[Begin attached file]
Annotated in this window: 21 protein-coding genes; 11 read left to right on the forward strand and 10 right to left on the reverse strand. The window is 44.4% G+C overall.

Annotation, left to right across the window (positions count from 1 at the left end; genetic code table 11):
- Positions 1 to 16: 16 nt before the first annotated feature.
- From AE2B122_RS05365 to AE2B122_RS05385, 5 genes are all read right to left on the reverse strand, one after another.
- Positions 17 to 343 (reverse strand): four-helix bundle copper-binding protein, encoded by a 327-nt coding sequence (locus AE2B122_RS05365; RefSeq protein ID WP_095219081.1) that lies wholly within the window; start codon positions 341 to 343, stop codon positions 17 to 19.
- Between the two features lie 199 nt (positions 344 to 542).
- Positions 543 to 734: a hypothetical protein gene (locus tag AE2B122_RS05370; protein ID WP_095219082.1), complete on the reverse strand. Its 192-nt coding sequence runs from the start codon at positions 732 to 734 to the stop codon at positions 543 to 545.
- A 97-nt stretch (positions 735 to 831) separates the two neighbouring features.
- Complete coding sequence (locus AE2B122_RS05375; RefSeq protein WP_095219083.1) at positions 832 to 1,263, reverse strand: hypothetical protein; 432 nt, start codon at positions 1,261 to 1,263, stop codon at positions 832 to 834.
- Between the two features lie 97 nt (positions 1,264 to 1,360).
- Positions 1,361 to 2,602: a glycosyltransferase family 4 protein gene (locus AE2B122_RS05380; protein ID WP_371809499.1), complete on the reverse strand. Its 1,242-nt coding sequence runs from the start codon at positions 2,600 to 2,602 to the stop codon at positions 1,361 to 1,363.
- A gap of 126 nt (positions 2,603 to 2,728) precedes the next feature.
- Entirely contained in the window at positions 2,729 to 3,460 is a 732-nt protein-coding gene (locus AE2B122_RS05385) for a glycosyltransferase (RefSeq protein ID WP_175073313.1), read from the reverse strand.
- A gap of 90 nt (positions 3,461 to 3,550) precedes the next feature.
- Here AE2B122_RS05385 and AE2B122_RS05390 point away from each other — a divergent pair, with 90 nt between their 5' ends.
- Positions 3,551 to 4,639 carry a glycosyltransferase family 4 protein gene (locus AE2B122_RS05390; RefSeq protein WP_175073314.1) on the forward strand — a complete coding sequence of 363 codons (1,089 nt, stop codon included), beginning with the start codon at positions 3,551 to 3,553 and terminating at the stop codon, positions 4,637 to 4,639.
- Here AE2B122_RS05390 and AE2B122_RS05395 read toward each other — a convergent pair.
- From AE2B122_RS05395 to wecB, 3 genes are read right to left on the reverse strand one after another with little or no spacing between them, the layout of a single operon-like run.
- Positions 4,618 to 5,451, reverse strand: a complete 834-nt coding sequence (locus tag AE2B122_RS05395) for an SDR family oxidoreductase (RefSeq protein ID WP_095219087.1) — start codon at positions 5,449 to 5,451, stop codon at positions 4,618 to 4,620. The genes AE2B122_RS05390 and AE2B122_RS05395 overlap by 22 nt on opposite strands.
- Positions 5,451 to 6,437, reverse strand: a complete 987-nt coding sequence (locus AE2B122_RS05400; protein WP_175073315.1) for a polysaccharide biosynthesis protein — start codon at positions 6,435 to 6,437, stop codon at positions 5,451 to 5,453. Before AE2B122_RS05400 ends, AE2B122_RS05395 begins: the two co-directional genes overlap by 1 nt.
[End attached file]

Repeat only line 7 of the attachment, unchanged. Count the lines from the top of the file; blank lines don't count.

- Positions 543 to 734: a hypothetical protein gene (locus tag AE2B122_RS05370; protein ID WP_095219082.1), complete on the reverse strand. Its 192-nt coding sequence runs from the start codon at positions 732 to 734 to the stop codon at positions 543 to 545.